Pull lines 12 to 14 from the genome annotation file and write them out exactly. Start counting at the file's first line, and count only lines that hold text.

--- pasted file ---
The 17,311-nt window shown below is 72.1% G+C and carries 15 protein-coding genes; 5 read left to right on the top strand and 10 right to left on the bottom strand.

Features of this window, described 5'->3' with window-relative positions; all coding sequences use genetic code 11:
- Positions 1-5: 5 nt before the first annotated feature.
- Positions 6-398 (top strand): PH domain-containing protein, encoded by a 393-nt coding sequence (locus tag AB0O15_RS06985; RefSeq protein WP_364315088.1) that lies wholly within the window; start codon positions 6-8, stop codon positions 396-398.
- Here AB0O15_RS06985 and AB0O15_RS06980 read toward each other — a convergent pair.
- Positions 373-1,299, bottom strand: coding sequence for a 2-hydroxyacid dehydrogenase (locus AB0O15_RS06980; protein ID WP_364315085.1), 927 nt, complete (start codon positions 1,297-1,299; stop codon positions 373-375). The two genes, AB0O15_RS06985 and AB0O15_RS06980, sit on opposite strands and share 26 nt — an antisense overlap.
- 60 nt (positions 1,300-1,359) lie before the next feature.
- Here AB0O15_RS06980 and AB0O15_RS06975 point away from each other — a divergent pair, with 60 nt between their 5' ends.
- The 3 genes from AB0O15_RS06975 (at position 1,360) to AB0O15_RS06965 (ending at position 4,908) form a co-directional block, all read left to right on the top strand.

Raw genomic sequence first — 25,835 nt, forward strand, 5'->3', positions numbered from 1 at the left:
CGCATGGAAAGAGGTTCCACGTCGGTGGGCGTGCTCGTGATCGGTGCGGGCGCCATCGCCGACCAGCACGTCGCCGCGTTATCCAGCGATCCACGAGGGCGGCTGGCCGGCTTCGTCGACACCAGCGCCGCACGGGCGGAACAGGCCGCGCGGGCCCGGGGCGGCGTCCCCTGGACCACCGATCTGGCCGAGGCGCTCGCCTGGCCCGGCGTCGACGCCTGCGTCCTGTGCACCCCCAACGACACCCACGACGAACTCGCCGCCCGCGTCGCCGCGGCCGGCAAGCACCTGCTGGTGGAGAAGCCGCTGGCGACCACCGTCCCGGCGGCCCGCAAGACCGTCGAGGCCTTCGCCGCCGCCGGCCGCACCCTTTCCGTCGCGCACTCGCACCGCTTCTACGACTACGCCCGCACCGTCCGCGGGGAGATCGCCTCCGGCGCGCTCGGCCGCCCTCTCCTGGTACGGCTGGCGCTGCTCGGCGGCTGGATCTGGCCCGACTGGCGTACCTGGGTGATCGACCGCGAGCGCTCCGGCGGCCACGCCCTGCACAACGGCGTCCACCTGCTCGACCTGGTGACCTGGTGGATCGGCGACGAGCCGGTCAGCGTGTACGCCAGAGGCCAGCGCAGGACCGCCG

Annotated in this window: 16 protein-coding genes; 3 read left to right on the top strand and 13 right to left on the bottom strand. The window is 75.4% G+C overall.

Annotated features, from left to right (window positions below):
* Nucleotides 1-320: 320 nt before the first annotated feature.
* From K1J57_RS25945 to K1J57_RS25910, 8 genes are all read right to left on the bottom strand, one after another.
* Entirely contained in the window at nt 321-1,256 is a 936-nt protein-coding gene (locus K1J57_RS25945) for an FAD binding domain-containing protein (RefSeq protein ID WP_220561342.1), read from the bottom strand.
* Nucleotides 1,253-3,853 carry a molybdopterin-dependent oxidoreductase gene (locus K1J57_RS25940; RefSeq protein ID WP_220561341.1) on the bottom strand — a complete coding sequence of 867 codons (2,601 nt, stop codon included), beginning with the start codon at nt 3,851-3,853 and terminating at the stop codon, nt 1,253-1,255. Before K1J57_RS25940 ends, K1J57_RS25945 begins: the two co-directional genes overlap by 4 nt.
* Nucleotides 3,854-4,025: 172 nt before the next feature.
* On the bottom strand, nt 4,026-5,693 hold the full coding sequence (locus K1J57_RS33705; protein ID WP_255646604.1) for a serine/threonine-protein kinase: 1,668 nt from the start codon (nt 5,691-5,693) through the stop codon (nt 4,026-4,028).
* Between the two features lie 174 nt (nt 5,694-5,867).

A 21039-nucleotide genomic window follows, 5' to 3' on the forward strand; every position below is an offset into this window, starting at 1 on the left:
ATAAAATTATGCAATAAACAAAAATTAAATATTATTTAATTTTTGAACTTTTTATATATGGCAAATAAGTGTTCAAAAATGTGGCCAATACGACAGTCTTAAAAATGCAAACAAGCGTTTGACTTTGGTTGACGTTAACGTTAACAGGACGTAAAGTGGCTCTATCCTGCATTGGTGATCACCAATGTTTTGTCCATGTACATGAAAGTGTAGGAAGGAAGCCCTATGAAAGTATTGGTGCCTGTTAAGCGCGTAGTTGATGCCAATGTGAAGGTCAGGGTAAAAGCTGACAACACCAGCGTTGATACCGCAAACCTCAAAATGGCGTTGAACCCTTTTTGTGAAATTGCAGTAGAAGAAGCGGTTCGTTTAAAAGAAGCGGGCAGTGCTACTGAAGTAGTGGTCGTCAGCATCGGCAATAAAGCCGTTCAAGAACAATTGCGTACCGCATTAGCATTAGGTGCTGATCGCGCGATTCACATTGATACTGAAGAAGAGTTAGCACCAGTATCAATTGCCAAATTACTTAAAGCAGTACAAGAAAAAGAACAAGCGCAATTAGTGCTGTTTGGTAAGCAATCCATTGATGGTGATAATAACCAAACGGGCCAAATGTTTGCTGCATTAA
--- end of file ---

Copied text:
Annotated in this window: 16 protein-coding genes; 3 read left to right on the top strand and 13 right to left on the bottom strand. The window is 75.4% G+C overall.

Annotated features, from left to right (window positions below):
* Nucleotides 1-320: 320 nt before the first annotated feature.